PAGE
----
The Fyvie postcard project

The Fyvie postcard project is a collaborative work, drawing on the memories of people who knew the Fyvies of Fyvie Farm, Estcourt: Temple Lascelles and Alice Isabel Fyvie, and their eleven children. I created postcards for each member of this family and asked anyone who had a memory of them to record it on the back of the applicable postcard, to be posted back to me. There were several reasons for choosing postcards: firstly, I wanted a medium that was also visual (as I hope they will eventually form part of an art exhibition); secondly, I hoped the limited space would put less pressure on participants who might otherwise feel they had to write down lengthy memories; finally, many of the old photographs from collection from which the postcards were taken, were themselves printed as postcards – a practice which seemed to be much more common then than it is now.

To read memories of the farm and family, use the images below

Having attempted an impartial introduction, I must confess to having a vested interest in the project, for Fyvie Farm was an enduring and intimate part of my childhood. One of my earliest memories is of arriving at the farm after we left Zimbabwe for South Africa in 1980, and waiting on the back verandah in the afternoon sun as our boxes of belongings were unpacked onto the back lawn. I also remember walking through the house for the first time, through the lounge, which had long heavy curtains hiding the doors that opened out onto the front verandah, the tennis court, and the view over the dam, so that the room was almost dark, in spite of it still being light outside. I remember the day we started packing to leave the farm, nearly ten years later; the many journeys (with tractor and trailer, under a very clear winter sky) that we made with our belongings between the farm and my grandmother's home, and the very last trip, late at night when the farmhouse was finally empty, to fetch my cats. Tabs and Jenny, who have also written their memories of Fyvie, might remember how many times I had to go back to fetch those cats, who evidently preferred Fyvie to their new home!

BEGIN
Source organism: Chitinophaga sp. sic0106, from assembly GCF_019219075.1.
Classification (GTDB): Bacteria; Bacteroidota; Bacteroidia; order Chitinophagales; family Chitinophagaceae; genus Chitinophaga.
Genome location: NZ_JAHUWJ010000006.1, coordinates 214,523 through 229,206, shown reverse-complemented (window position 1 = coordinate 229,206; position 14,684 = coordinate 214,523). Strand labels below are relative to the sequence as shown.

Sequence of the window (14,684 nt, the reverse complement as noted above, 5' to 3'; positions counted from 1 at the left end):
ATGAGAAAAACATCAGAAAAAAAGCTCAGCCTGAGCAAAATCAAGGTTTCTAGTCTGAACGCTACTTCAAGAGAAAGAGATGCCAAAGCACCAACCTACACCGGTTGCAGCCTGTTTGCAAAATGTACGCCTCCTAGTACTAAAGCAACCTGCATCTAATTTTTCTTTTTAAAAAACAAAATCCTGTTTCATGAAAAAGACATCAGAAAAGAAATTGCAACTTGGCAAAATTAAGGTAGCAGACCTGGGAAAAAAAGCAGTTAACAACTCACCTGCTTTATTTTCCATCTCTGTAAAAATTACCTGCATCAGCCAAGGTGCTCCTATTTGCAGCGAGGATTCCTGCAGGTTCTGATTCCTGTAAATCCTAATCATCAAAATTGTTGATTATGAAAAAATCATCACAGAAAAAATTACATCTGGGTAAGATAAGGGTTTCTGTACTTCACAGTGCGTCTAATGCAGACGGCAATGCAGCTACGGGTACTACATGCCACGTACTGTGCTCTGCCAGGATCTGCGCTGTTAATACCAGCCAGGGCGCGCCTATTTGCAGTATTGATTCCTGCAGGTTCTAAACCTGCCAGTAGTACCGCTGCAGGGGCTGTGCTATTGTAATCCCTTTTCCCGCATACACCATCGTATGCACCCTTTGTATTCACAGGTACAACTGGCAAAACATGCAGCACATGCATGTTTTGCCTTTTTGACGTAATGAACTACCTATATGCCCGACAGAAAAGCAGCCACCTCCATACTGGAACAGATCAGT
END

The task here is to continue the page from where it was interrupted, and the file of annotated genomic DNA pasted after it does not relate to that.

Perhaps I am drawn to this project because the farm, which was so familiar to me, also forms a backdrop to the many Fyvie snapshots which date back to the beginning of the last century. These old photographs, which survived the intervening years in the attic in leather suitcases, span the decades during which the Fyvie children were growing up, and provide a disjointed narrative including fancy dress, tennis, weddings, cattle, and farming documentary. I have often wondered who the person behind the camera was, and will in all likelihood never know. While my grandmother (and youngest of the family) was still alive, I often discussed the photographs with her, but seldom recorded our conversations. With hindsight, I wish I had. Photographs give the illusions of preserving history, when in fact they preserve nothing more than an image. It is the stories and memories behind the photographs that give them their meaning. I hope this project will capture some of those stories.

Thank you to everyone who has taken part - I am so grateful for the time taken to write on the postcards and return them. This project would have been nothing without you!